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SPP intrazonal cost shift prompts complaint at FERC

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SPP intrazonal cost shift prompts complaint at FERC

Transmission owners in the Southwest Power Pool are calling for an end to the shifting of legacy transmission costs within zones when new transmission owners join the regional transmission organization.

"Rate designs that foster cost shifts can destabilize RTOs by creating an incentive for low-cost providers (those who would shoulder the burden of cost shifts) to leave the RTO or not join in the first place," the transmission owners said in a complaint filed with the Federal Energy Regulatory Commission on Oct. 13.

Certain legal and policy considerations bar the shifting of legacy transmission costs between SPP zones, but a loophole in the grid operator's tariff fails to extend those rate protections within zones, the complaint said.

SPP uses a "no legacy cost shift" license plate approach between transmission pricing zones that puts new transmission owners in their own zones and bases the network integration transmission service charge for customers in that zone on the annual transmission revenue requirement of that transmission owner.

"That approach is consistent with principles of cost causation, because costs are borne by the customers for whom the facilities were built," the complaint asserted. "And it is consistent with transmission pricing policy, because it aligns payment responsibility with the original decision to invest."

But that "system of protections against cost shifts breaks down, badly, when new [transmission owners] are integrated into existing zones," the complainants said, noting that such integrations are occurring more frequently as new transmission owners joining SPP are relatively small. "When that happens, … all customers within the new combined zone pay a new average rate," with costs for some customers going down while others see rate increases, the complaint said.

"Because of that cost shift, the customers paying the new, higher rate end up paying for facilities that were not planned or built for them, while the customers for whom the facilities were planned and built no longer fully pay for those facilities," the complaint contended. "And unfortunately, all of this occurs under a shroud, because when SPP files [annual transmission revenue requirements] for zonal integration, it does not even mention whether rates to existing SPP customers will increase, or provide the information necessary to make that calculation, much less state what that rate increase will be, or provide a justification for it."

SPP transmission owners want the loophole eliminated and the shifting of costs of legacy facilities within zones barred for the same legal and policy reasons such shifts are prohibited between zones.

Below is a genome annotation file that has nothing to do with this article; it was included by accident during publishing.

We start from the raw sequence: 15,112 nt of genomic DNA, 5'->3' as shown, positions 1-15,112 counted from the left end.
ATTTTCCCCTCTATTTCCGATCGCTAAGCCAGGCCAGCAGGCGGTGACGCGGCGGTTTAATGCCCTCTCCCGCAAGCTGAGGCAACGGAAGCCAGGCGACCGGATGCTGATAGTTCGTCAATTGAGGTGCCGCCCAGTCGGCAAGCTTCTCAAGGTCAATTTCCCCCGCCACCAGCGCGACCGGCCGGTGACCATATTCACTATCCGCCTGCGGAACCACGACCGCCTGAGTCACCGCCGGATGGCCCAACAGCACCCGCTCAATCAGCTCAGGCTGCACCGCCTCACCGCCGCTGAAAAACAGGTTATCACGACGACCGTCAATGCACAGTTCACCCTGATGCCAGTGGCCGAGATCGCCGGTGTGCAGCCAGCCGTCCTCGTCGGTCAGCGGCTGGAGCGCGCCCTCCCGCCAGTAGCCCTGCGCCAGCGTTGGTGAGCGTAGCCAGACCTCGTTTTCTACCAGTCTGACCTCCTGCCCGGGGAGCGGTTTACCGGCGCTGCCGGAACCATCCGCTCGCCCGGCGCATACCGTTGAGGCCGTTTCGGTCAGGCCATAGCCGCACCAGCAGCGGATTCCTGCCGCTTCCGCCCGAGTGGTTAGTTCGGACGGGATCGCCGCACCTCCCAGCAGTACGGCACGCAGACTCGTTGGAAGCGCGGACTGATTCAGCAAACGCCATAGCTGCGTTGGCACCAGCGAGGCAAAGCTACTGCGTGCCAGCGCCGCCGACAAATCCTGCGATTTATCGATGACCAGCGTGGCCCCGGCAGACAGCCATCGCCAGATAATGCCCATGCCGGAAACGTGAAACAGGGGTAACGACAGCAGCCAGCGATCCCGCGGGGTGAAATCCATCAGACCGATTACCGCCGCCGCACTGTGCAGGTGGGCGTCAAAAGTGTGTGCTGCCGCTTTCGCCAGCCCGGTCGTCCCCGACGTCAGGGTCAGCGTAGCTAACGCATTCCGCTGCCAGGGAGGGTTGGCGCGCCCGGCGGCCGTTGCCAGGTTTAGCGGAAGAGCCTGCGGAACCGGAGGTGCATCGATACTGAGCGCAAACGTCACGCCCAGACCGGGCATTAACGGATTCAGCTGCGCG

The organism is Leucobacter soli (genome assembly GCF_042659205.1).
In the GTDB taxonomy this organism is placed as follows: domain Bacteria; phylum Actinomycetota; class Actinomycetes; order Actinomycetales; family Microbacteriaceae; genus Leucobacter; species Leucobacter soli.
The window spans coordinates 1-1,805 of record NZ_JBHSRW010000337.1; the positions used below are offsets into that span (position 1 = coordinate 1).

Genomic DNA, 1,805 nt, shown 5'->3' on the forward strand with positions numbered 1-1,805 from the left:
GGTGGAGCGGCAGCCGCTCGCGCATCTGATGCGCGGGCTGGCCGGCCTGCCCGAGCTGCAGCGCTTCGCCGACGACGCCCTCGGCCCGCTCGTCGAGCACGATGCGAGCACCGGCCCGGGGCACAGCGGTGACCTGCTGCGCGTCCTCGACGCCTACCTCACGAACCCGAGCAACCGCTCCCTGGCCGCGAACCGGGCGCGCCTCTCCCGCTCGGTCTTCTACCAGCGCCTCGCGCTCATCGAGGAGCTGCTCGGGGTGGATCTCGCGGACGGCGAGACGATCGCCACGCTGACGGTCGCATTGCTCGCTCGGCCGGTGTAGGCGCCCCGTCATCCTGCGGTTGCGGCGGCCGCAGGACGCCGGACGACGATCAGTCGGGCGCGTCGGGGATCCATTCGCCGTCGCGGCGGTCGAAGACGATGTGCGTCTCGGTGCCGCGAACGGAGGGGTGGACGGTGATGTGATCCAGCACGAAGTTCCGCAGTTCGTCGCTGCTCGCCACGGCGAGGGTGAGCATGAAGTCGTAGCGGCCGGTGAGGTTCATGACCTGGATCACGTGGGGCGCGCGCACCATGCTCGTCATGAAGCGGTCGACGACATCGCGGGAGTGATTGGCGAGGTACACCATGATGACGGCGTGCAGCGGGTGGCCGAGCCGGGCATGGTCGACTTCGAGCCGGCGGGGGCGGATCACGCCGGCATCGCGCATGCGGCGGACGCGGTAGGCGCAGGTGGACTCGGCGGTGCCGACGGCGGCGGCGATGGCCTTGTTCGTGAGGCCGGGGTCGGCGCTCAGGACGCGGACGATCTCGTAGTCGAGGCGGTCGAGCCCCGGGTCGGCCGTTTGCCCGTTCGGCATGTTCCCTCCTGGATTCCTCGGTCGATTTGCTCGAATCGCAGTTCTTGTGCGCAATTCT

The transmission owners said they supported the expansion of SPP and understood the grid operator's desire to limit the proliferation of small zones. While they have no interest in interfering with SPP's authority to make zonal placement decisions, the transmission owners contended that "such decisions should not result in cost shifts."

They offered a solution they assert would mitigate cost shifts through rate design rather than by limiting SPP's zonal placement flexibility.

The complaint asks FERC to "find that the SPP tariff's lack of cost shift mitigation for zonal integration is unjust, unreasonable, and unduly discriminatory" and to direct the grid operator to amend its tariff "to align rate protection against cost shifts at the intrazonal level with the protection already accorded, at the interzonal level, by license plate rates."

"The relief we seek is narrowly tailored to mitigate cost shifts while preserving RTO flexibility to make zonal placement decisions, it is fair because it is prospective and protects both incumbent and new [transmission owners] and their customers from cost shifts, and it is compelled by law and sound public policy," the transmission owners said.

Transmission owners participating in the complaint are American Electric Power Service Corp. affiliates Public Service Co. of Oklahoma and Southwestern Electric Power Co.; City Utilities of Springfield, Missouri; Great Plains Energy Inc. subsidiaries Kansas City Power & Light Co. and KCP&L Greater Missouri Operations Co.; Nebraska Public Power District; Oklahoma Gas and Electric Co.; Omaha Public Power District; Southwestern Public Service Co.; Sunflower Electric Power Corp.; Mid-Kansas Electric Co. LLC; Westar Energy Inc.; and Western Farmers Electric Cooperative Inc. (FERC docket EL18-20)

Jasmin Melvin is a reporter for S&P Global Platts, which, like S&P Global Market Intelligence, is owned by S&P Global Inc.